Cheaper? First New Biosimilar Drug Still Expensive — For Now
The price of Zarxio, made by Novartis, will likely be 15 percent lower eventually than Amgen's Neupogen -- but The Washington Post says that the actual spending on the drugs in the short term will be much closer. Pharmaceutical companies are bracing for a barrage of biosimilar drugs that could cut into their profits. Elsewhere, more seniors find themselves in the Medicare Part D "doughnut hole," and a hedge-fund manager vows to keep challenging drug patents.
The Washington Post's Wonkblog:
The First In A New Generation Of Cheaper Drugs Isn’t Much Cheaper
The first in a long-awaited category of drugs that have been projected to save tens of billions of dollars over the next decade became available today. But its price tag highlights a question economists and industry watchers have been wrestling with for the past few months: how much will these new drugs actually bring down prices? The new drug, Zarxio, is the first American "biosimilar" -- a copycat version of a complex biologic drug. (Johnson, 9/3)
Novartis Launches First U.S. 'Biosimilar' Drug At 15 Percent Discount
Novartis kicked off a new era in U.S. medicine on Thursday with the launch of the first "biosimilar" copy of a biotechnology drug approved in the United States, at a discount of 15 percent to the original. The Swiss drugmaker's generics unit Sandoz said Zarxio, its form of Amgen's white blood cell-boosting product Neupogen, would increase access to an important treatment by offering a "high-quality, more affordable version". (Hirschler and Shields, 9/3)
The Wall Street Journal:
Big Pharma: The Moment of Dread Is Here
The initial stakes are low for the imminent launch of the first U.S. biosimilar drug. Pharmaceutical companies that develop branded drugs shouldn’t expect them to stay that way. ... Beyond Zarxio’s launch, the stakes will get higher as discounts get larger. Likewise, competition will intensify. In aggregate, drugs with biosimilar competition on the way—such as AbbVie’s Humira or Johnson & Johnson’s Remicade—totaled more than $25 billion in U.S. sales in 2014. (Grant, 9/3)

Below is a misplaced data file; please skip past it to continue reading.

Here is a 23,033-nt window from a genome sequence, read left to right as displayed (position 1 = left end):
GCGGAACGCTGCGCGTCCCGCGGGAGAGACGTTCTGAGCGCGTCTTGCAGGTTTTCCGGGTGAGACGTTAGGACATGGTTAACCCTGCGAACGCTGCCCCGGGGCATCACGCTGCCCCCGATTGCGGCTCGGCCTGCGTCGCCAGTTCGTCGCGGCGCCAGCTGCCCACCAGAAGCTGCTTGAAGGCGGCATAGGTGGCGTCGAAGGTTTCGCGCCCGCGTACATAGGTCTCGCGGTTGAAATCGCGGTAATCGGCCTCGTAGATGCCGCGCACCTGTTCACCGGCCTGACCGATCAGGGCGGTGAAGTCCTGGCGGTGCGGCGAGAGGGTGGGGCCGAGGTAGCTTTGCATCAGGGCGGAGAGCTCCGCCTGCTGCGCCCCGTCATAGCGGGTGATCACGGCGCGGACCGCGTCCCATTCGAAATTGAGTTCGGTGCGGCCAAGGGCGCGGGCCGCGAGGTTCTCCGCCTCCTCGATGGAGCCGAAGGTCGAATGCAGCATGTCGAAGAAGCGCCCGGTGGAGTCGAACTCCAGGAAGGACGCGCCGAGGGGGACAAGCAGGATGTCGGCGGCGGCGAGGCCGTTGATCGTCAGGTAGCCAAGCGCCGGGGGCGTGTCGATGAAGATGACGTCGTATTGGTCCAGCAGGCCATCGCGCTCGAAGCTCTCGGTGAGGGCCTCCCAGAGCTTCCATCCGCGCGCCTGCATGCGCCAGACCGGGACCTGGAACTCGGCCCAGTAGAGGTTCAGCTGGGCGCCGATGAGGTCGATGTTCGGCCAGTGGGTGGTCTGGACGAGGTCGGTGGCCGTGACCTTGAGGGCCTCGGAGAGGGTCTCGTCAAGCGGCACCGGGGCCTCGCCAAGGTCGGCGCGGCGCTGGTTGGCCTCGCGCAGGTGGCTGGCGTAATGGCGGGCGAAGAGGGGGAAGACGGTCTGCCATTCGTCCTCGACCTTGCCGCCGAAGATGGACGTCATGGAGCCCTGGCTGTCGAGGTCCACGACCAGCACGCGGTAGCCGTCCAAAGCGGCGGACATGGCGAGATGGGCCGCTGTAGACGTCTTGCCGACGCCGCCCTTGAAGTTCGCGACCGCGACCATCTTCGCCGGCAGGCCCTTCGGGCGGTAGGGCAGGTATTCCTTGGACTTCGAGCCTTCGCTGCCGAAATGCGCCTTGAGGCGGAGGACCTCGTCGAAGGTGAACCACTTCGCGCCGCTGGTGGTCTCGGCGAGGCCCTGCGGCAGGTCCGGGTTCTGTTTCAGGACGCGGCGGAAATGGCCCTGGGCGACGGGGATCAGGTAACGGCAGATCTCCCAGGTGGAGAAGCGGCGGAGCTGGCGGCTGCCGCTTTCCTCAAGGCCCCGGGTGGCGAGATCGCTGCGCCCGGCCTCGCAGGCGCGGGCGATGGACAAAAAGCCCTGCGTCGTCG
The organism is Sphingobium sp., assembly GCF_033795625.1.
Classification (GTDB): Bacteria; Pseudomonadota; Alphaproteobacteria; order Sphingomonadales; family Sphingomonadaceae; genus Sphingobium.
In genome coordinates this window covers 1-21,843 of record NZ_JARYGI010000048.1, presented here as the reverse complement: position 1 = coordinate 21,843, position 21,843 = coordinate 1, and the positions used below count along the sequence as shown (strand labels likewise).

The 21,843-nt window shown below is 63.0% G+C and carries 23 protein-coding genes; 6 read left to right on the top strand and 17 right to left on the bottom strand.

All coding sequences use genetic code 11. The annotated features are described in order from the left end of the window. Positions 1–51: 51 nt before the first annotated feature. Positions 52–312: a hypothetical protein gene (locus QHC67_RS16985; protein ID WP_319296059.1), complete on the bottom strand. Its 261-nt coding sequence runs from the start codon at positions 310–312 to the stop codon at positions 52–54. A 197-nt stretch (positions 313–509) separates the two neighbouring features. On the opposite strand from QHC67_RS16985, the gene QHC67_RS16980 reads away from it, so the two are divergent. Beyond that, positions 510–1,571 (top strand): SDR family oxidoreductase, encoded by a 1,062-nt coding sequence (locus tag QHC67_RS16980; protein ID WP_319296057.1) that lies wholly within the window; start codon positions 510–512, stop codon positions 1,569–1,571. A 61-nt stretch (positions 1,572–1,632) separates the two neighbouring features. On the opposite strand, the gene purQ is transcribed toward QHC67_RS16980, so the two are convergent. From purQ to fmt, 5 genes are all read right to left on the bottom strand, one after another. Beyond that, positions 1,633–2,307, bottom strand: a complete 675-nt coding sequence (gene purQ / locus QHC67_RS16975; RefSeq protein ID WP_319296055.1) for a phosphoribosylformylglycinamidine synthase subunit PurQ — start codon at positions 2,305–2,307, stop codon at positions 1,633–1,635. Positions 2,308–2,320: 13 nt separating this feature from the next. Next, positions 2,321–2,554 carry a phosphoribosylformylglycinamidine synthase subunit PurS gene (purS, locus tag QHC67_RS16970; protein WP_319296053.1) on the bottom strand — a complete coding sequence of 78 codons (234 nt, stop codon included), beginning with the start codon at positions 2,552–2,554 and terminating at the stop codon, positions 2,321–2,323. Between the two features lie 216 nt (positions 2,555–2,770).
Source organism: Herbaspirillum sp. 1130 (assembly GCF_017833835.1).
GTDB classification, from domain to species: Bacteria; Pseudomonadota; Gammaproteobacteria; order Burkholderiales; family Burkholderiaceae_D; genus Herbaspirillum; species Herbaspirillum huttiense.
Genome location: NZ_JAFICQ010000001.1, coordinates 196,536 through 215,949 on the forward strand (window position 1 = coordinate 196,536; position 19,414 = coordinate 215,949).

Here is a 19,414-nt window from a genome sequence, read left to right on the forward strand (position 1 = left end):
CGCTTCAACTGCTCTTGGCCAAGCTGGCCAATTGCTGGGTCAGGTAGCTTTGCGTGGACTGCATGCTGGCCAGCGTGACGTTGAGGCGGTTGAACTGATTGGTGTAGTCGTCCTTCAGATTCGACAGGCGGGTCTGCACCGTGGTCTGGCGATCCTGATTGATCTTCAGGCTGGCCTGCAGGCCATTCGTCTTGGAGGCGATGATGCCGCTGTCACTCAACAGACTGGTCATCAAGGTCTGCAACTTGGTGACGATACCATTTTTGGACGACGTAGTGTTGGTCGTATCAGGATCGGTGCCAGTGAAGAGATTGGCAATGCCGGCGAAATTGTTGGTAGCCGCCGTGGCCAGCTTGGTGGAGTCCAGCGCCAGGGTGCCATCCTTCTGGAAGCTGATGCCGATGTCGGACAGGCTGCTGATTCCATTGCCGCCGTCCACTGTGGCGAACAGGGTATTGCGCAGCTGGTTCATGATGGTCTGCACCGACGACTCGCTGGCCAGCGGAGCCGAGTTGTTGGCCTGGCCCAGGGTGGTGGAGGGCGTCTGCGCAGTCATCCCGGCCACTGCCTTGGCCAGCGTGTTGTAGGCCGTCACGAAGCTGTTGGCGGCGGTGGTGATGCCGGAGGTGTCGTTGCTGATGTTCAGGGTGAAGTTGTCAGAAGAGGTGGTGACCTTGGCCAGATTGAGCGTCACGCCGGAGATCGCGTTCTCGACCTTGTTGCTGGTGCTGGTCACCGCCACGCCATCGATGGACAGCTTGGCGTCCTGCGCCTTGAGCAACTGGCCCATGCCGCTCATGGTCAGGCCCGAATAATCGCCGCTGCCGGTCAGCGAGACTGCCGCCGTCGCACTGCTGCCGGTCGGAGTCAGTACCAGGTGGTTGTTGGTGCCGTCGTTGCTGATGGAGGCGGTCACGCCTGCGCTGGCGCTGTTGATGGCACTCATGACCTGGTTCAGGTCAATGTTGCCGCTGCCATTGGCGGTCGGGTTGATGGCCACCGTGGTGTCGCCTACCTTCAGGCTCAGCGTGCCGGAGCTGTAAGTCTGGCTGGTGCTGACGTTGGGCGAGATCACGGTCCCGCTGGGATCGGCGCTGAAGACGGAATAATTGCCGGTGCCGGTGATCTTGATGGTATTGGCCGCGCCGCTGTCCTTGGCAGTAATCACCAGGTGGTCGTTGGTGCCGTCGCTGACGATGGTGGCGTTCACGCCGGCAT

Rising Drug Costs Send More Medicare Recipients Into The "Donut Hole"
Milly Scott first fell into the Medicare Part D coverage gap a year ago. A seven-year beneficiary of the government prescription coverage program for seniors, Mrs. Scott saw her co-payment for the anti-depressant Pristiq hold steady the last two years at $285 for a 90-day supply. But, between that and her other medications, she fell the program’s “donut hole” of reduced coverage for the first time in October. This year, she landed in the gap even earlier — in July. ... While the federal Affordable Care Act will eventually eliminate the gap, rising drug costs until then are sending more seniors into the hole. (Twedt, 9/4)
The Wall Street Journal:
Hayman Capital’s Kyle Bass Vows To Continue Drug-Patent Challenges
Hedge-fund manager Kyle Bass says he’ll persist in his campaign to invalidate what he calls weak pharmaceutical patents, despite being handed two early setbacks in recent weeks. ... On Wednesday, a panel of judges employed by the U.S. Patent and Trademark Office declined to review Mr. Bass’s challenge to Biogen Inc.’s multiple sclerosis pill Tecfidera patent. The ruling, which came ahead of schedule, followed a denial in August of Mr. Bass’s challenges to Acorda Therapeutics Inc.’s drug Ampyra. (Walker, 9/3)